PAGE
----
Steve Casimiro, publisher of the Adventure Journal tells us how they produce fine journalism delivered daily through AJ. I particularly enjoyed his comments about how they stay true to their values and goals of ethical publishing and delivering inspiring stories and high-quality imagery.
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Introduction to the Outdoors
As a suburban kid, I grew up outside of Washington, DC. And in those years kids just spend more time outside. It was just, that was the lifestyle. I had a bike and I had a skateboard and there were parks and we did whatever. And I was in Boy Scouts and then when I was like 11, my parents bought this rundown cabin. And so I spent a lot of time outside there. So you know, we’d be car camping, my parents weren’t super outdoorsy but we did car camping. For me everything kind of came into registration when I was, I think about 14 or 15 and I did like a mini Outward Bound course for a week or 10 days in West Virginia.
We did a canoe trip on the New River and backpacking and climbing, technical rock climbing and all that. And so I was able to actually have some guided education and exposure to it and I loved it. And then I got my driver’s license and you know, had a bit of money in my pocket from working and was able to get out and do things. That’s where all my energy went, I was kind of self-empowered at that point.
Things We Talked About
Historical Bad Ass Criteria- 1. They have to be dead 2. It has to be badass
Other Outdoor Activities
I think that you just have to be self-directed. It’s hard to know exactly what you want and why you want it. But I think that you just have to have a clear idea about you and about what your goals are. And I think that you need to be professional and honest and ethical and network like heck. And be rigorous in looking at what your competition is. Whether you’re starting a magazine or trying to break in as a blogger or a photographer. Those are all really hard things to do. But I think just trying to be as objective as you can about why you’re doing it. And then looking at the other side is looking at people who might be hiring you or buying your product or whatever. Why would they want to do that? And you ultimately are selling yourself in one form or another. What you’re doing has to make somebody else’s life better or easier or in some way. And whether it’s getting a job as a rep or working in PR or being a photographer. I think that’s probably the mistake that I think most people make. And it’s difficult if you haven’t worked in the industry, but putting yourself in the shoes of the person who would be hiring or buying your product.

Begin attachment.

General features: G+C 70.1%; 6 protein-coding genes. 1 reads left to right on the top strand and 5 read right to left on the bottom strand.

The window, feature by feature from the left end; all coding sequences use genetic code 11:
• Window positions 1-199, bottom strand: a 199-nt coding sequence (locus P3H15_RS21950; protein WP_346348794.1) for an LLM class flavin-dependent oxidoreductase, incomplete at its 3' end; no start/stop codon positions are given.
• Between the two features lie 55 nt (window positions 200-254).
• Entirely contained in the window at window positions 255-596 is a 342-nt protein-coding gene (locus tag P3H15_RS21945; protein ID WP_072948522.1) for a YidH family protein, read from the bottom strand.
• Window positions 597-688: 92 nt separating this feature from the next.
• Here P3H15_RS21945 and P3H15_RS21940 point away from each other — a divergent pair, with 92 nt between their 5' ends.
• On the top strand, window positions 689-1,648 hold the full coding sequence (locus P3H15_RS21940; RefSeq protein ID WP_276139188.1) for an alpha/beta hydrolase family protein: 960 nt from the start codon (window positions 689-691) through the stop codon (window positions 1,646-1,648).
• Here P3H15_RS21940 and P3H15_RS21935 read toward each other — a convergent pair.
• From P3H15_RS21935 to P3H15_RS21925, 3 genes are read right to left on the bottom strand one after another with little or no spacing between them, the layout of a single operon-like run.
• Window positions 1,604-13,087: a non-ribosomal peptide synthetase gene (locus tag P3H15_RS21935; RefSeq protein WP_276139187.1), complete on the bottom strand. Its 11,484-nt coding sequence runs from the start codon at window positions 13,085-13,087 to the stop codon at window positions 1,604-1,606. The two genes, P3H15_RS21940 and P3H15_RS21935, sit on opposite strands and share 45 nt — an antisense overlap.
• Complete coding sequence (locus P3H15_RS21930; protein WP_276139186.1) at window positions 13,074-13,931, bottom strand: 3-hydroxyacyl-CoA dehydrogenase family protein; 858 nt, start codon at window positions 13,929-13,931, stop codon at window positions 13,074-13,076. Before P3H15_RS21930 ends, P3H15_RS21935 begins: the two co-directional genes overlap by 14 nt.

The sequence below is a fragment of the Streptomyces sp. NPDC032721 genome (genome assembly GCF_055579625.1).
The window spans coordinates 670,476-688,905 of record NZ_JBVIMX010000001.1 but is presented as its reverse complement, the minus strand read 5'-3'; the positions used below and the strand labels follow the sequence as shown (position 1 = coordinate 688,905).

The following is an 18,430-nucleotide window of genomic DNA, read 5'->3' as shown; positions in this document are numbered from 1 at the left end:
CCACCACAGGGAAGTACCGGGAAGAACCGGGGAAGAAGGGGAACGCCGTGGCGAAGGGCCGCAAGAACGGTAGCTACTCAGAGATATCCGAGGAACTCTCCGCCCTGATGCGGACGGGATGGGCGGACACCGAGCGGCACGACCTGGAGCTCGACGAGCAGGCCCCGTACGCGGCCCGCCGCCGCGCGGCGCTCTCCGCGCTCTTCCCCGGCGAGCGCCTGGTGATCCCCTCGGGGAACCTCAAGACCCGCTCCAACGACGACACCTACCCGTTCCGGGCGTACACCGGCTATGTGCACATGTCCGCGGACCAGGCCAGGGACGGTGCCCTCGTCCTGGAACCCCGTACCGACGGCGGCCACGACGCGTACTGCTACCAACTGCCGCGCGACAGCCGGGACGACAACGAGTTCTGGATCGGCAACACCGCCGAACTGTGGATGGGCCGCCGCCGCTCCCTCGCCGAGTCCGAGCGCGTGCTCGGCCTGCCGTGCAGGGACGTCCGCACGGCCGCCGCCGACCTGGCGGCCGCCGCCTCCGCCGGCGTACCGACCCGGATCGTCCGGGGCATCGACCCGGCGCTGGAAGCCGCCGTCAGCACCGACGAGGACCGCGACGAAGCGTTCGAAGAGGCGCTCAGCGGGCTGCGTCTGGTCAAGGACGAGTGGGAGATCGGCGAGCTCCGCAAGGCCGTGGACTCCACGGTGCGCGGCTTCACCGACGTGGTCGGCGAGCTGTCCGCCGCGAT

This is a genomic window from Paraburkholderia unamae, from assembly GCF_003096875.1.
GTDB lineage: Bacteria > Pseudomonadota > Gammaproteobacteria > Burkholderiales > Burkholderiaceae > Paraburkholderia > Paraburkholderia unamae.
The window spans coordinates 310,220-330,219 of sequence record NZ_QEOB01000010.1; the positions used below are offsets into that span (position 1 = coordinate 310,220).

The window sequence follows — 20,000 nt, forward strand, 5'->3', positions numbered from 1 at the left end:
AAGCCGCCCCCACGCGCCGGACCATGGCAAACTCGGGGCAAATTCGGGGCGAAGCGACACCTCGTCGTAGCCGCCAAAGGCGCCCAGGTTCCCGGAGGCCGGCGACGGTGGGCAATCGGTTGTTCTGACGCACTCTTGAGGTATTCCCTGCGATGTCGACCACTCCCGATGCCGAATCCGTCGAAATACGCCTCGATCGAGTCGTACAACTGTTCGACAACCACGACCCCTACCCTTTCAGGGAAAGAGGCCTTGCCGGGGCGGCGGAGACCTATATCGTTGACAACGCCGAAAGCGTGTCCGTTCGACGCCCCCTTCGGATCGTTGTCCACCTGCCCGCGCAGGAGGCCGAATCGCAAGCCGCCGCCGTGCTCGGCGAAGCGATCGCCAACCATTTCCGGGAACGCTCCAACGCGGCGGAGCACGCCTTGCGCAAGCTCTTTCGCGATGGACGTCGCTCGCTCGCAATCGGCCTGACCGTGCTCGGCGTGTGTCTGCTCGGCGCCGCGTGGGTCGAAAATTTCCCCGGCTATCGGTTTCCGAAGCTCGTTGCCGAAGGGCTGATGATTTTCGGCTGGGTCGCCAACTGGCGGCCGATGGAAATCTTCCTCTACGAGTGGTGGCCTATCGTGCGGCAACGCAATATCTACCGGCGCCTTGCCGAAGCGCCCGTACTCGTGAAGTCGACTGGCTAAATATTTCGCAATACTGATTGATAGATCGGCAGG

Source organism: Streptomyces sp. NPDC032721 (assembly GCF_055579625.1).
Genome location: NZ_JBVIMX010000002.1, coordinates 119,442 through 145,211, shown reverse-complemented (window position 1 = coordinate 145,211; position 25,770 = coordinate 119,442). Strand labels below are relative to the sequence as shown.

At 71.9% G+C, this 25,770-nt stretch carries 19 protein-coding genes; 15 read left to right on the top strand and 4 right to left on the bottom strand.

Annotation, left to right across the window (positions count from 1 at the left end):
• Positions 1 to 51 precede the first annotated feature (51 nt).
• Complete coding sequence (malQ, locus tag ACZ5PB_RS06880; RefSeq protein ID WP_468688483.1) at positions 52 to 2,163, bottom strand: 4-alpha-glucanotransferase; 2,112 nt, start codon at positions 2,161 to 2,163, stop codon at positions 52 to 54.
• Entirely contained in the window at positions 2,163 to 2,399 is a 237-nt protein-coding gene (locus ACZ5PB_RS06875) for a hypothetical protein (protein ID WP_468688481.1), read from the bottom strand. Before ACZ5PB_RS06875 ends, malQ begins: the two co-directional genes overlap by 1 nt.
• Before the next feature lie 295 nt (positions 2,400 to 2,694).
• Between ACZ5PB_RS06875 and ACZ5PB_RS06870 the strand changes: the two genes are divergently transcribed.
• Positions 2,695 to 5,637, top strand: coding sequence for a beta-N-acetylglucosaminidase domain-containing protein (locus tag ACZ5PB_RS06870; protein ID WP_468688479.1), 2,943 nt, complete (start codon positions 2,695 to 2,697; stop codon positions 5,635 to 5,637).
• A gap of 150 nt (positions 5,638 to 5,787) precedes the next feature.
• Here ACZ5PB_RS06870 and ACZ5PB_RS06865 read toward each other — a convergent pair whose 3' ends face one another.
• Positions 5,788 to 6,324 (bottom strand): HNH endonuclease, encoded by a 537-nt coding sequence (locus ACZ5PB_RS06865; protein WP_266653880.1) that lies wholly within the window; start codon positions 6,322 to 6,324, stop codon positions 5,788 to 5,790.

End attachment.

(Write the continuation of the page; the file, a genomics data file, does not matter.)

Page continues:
Desert Solitaire by Edward Abbey
Refuge by Terry Tempest Williams
Dog Stars, The Painter, The River by Peter Heller
Favorite Outdoor Gear under $100
Connect with Steve
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